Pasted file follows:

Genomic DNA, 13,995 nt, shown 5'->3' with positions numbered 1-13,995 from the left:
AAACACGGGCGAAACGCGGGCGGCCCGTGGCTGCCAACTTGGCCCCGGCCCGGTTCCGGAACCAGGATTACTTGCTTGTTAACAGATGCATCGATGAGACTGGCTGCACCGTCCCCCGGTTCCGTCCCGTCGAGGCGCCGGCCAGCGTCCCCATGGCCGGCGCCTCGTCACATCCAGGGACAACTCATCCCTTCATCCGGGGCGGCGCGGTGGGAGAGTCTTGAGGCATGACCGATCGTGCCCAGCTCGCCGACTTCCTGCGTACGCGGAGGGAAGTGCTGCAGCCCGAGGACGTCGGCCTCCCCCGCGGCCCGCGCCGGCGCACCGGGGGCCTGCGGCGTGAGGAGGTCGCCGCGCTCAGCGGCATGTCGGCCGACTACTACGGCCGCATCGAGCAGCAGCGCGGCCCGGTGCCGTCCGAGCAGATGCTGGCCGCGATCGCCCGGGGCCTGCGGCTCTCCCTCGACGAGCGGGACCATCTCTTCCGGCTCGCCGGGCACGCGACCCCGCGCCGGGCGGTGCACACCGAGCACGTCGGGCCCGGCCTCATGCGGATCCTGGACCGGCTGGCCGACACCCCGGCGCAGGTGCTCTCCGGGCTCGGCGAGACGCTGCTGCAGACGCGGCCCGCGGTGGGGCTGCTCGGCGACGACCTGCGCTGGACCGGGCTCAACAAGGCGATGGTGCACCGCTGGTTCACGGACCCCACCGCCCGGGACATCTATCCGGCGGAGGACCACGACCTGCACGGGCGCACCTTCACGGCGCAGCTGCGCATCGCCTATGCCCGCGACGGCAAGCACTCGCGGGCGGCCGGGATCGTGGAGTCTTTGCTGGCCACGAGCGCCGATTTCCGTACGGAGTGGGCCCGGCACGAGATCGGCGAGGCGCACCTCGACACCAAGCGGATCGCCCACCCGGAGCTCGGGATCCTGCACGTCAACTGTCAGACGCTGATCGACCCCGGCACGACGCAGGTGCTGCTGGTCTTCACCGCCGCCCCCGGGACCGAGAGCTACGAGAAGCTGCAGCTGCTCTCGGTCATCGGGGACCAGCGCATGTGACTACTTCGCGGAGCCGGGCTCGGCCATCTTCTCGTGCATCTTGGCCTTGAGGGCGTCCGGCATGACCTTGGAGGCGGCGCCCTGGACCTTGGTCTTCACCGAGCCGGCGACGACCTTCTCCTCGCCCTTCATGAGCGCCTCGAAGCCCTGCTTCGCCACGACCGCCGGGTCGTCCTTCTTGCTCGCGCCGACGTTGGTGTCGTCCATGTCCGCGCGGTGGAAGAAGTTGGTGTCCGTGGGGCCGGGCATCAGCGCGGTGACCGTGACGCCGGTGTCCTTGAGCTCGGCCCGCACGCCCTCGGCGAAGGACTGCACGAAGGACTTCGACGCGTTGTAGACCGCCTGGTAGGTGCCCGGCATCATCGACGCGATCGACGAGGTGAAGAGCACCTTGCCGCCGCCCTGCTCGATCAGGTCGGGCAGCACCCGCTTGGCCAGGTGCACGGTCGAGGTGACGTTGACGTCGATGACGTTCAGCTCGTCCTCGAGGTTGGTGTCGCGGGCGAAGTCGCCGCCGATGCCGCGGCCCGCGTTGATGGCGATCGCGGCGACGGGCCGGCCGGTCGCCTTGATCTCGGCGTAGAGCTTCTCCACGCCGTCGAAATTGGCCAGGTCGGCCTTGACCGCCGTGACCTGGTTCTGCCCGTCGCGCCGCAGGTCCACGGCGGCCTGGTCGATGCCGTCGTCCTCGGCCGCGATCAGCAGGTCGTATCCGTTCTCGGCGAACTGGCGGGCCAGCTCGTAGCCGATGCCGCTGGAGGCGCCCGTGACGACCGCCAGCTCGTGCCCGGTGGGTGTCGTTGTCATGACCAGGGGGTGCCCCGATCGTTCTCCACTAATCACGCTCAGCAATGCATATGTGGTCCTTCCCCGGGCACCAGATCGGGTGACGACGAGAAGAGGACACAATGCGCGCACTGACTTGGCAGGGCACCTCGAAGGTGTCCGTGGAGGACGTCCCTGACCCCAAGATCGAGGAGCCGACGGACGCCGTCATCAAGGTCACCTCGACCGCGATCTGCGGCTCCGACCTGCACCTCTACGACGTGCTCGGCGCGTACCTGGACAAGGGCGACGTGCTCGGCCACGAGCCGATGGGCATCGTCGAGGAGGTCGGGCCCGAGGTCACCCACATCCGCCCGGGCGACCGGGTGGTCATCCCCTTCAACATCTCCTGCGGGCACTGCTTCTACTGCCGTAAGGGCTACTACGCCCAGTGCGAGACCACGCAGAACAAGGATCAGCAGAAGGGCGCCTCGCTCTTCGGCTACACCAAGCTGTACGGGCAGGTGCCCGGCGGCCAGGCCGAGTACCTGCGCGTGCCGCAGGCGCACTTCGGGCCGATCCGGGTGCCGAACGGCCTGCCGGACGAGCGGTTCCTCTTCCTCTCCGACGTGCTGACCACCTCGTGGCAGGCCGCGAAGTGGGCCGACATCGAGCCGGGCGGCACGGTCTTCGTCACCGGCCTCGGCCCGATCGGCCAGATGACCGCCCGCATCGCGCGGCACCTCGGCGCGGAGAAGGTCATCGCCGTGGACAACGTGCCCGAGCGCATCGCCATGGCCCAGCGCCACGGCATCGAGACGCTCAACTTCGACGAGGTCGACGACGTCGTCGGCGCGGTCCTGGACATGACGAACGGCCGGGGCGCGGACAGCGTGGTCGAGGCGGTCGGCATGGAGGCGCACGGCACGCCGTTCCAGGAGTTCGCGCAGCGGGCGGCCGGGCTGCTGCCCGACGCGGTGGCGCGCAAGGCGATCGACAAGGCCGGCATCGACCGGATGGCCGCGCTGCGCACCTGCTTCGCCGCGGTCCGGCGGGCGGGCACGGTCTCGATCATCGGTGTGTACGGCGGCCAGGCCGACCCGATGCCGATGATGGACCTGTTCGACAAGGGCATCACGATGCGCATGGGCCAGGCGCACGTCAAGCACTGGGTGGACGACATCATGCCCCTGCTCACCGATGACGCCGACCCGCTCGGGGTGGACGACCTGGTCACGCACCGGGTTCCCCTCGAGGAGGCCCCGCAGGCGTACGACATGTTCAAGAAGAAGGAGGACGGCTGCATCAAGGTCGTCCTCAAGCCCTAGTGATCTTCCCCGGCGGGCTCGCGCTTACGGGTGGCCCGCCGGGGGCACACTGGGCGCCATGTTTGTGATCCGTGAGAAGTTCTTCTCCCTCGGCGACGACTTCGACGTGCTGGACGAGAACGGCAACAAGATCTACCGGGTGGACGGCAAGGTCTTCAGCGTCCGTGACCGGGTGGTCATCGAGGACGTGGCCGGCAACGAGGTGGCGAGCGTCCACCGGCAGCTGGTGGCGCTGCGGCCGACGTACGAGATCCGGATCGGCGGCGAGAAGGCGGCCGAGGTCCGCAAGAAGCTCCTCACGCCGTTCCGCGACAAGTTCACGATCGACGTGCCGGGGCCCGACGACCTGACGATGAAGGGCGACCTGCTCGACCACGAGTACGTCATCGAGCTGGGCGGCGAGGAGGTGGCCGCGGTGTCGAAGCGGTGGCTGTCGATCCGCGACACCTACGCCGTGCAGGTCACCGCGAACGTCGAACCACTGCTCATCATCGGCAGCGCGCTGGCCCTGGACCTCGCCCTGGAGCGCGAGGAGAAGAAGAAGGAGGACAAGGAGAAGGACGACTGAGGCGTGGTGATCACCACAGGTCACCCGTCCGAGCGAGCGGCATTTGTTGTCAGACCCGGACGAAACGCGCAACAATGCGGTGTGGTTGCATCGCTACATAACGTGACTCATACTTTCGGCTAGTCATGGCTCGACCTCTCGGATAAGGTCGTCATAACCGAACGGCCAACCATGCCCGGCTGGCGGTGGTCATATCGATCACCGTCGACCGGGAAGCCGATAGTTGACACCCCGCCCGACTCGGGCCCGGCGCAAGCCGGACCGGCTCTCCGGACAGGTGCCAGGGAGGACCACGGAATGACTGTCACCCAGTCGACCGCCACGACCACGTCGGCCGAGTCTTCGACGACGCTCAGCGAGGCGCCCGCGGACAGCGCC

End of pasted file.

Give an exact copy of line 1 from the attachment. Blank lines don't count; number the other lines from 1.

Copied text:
Genomic DNA, 13,995 nt, shown 5'->3' with positions numbered 1-13,995 from the left: